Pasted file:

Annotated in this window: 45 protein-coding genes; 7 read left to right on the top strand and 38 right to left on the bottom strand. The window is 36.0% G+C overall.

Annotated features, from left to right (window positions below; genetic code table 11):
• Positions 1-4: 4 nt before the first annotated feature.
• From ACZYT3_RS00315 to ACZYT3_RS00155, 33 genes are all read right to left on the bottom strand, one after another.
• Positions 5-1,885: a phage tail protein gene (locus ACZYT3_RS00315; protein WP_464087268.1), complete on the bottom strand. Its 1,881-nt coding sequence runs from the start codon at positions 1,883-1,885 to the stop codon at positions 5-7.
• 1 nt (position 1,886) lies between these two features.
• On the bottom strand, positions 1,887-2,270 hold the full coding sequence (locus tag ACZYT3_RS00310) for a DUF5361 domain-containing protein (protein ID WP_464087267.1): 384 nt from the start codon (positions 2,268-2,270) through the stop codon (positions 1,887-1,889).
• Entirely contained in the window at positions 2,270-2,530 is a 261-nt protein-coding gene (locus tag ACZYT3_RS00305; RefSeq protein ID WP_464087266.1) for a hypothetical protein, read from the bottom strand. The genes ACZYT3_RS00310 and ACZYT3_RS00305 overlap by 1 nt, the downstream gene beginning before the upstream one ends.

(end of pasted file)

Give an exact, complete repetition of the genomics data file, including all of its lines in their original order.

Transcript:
Annotated in this window: 45 protein-coding genes; 7 read left to right on the top strand and 38 right to left on the bottom strand. The window is 36.0% G+C overall.

Annotated features, from left to right (window positions below; genetic code table 11):
• Positions 1-4: 4 nt before the first annotated feature.
• From ACZYT3_RS00315 to ACZYT3_RS00155, 33 genes are all read right to left on the bottom strand, one after another.
• Positions 5-1,885: a phage tail protein gene (locus ACZYT3_RS00315; protein WP_464087268.1), complete on the bottom strand. Its 1,881-nt coding sequence runs from the start codon at positions 1,883-1,885 to the stop codon at positions 5-7.
• 1 nt (position 1,886) lies between these two features.
• On the bottom strand, positions 1,887-2,270 hold the full coding sequence (locus tag ACZYT3_RS00310) for a DUF5361 domain-containing protein (protein ID WP_464087267.1): 384 nt from the start codon (positions 2,268-2,270) through the stop codon (positions 1,887-1,889).
• Entirely contained in the window at positions 2,270-2,530 is a 261-nt protein-coding gene (locus tag ACZYT3_RS00305; RefSeq protein ID WP_464087266.1) for a hypothetical protein, read from the bottom strand. The genes ACZYT3_RS00310 and ACZYT3_RS00305 overlap by 1 nt, the downstream gene beginning before the upstream one ends.